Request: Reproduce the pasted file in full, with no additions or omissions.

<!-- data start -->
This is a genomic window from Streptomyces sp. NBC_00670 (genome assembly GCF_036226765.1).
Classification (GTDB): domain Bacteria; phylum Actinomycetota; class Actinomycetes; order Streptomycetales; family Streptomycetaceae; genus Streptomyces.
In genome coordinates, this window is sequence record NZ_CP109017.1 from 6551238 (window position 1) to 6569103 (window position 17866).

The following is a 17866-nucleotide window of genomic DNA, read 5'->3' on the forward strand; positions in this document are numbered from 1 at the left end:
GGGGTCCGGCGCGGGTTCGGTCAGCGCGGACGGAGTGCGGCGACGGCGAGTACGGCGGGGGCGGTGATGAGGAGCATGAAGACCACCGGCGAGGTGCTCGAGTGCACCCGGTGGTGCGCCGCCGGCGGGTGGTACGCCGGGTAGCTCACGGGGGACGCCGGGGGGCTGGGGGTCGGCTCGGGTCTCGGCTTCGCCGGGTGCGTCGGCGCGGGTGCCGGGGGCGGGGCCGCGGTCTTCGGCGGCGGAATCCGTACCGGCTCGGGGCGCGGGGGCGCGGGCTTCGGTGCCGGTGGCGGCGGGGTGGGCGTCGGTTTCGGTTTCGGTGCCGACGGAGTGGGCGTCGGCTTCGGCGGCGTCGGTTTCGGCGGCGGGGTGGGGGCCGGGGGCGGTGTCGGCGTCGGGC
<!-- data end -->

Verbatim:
This is a genomic window from Streptomyces sp. NBC_00670 (genome assembly GCF_036226765.1).
Classification (GTDB): domain Bacteria; phylum Actinomycetota; class Actinomycetes; order Streptomycetales; family Streptomycetaceae; genus Streptomyces.
In genome coordinates, this window is sequence record NZ_CP109017.1 from 6551238 (window position 1) to 6569103 (window position 17866).

The following is a 17866-nucleotide window of genomic DNA, read 5'->3' on the forward strand; positions in this document are numbered from 1 at the left end:
GGGGTCCGGCGCGGGTTCGGTCAGCGCGGACGGAGTGCGGCGACGGCGAGTACGGCGGGGGCGGTGATGAGGAGCATGAAGACCACCGGCGAGGTGCTCGAGTGCACCCGGTGGTGCGCCGCCGGCGGGTGGTACGCCGGGTAGCTCACGGGGGACGCCGGGGGGCTGGGGGTCGGCTCGGGTCTCGGCTTCGCCGGGTGCGTCGGCGCGGGTGCCGGGGGCGGGGCCGCGGTCTTCGGCGGCGGAATCCGTACCGGCTCGGGGCGCGGGGGCGCGGGCTTCGGTGCCGGTGGCGGCGGGGTGGGCGTCGGTTTCGGTTTCGGTGCCGACGGAGTGGGCGTCGGCTTCGGCGGCGTCGGTTTCGGCGGCGGGGTGGGGGCCGGGGGCGGTGTCGGCGTCGGGC